The Altar of St. Catherine by Lucas Cranach

The Altar of St. Catherine by Lucas Cranach

The first large commissioned work of Cranach, which arose in 1506 for the palace church of Wittenberg after its relocation in 1505 to the residence of the Electors of that time, Wittenberg, was the “Altar of St. Catherine,” almost trellised decorative riches and colorful splendor.

The altar of Catherine was commissioned by Cranach not accidentally: in 1502 a university was founded in Wittenberg, in which later Luther was also taught; Catherine was considered the patroness of scientists; according to legend, she converted fifty pagan professors who wanted to reject her from this faith. Later, she had to be a wheel, but after hearing her prayers, the sky sent fire, which destroyed the wheel, after which Catherine was beheaded.

Among the depicted viewers, portraits of professors of the University of Vienna are supposed to be portraits, and to the left at the top there are the Elector Frederick the Wise, to his right, near his brother Johann Constant. On the side flaps are depicted three female figures of the saints, to the left are Dorotea, Inesa and Kunigunde, to the right – Varvara, Ursula and Margarita. The reverse sides of the wings were also painted, here were placed two figures of female saints.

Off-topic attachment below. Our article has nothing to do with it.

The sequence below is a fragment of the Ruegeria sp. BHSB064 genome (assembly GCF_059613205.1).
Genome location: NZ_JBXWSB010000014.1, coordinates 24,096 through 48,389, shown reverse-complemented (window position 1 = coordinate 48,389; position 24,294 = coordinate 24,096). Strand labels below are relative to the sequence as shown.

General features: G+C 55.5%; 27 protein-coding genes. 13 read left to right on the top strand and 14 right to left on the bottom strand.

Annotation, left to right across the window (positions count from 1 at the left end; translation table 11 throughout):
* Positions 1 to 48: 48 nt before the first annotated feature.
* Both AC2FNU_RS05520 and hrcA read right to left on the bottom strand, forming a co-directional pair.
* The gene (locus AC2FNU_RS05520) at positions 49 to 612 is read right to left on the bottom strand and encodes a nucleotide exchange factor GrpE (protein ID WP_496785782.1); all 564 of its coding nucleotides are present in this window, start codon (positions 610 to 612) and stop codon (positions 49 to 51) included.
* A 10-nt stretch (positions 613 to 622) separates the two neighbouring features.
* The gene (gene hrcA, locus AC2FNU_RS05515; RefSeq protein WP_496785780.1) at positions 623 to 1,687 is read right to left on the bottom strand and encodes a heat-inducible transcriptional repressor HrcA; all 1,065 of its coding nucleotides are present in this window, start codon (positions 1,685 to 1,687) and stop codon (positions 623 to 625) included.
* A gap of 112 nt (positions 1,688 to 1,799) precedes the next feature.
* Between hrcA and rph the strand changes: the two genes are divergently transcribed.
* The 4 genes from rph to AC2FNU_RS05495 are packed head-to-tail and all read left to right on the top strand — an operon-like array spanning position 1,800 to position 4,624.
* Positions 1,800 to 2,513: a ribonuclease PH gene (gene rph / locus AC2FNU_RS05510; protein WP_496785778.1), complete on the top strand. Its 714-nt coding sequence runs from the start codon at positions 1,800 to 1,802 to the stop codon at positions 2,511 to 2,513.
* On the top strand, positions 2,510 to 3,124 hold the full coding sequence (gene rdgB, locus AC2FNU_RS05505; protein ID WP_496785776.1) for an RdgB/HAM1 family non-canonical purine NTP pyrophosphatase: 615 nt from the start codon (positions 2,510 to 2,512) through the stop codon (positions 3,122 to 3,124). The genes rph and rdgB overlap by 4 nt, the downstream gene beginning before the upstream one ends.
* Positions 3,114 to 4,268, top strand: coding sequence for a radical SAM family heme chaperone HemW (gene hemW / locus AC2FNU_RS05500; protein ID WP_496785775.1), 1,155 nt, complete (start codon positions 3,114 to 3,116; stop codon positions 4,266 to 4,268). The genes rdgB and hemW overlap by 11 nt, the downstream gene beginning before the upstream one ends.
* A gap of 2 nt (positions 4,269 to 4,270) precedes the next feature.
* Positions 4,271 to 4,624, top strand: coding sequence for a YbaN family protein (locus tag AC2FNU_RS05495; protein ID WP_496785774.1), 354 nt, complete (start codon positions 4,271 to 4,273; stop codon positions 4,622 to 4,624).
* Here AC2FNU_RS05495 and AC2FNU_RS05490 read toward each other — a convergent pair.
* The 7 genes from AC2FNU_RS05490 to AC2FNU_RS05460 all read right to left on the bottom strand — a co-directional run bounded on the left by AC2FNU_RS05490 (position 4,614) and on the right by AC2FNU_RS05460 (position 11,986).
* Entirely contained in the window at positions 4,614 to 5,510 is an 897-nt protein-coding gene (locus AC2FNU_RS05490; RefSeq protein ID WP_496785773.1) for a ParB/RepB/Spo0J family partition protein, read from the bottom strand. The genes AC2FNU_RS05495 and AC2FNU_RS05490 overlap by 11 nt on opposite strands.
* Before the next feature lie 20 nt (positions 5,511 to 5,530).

In the fortress, in the background of the middle board, Hartenfels Castle is supposed to be in Torgau, and in the fortress of the right tower – the fortification of Coburg, both belonged to the Saxon Elector during the Cranach times. Clearly there is a change in style, which happened at the time in the work of Cranach. His arisen paintings in Vienna foreshadowed the style of the Danube school, which later represented Altdorfer and Guber, Wittenberg’s works of Cranach were more schematic, less expressive.

“The altar of St. Catherine” is close to the early works, it goes back to them with its individual moments, like a tree on the left leaf, but it defines a stylistic transition to fine-liner decorativeness. The formulation of this topic marks the traces of Cranach’s study of one of Dürer’s wood engravings, which emerged around 1497, which testifies not to the dependence, but rather to the independence of the achievements of Cranach.

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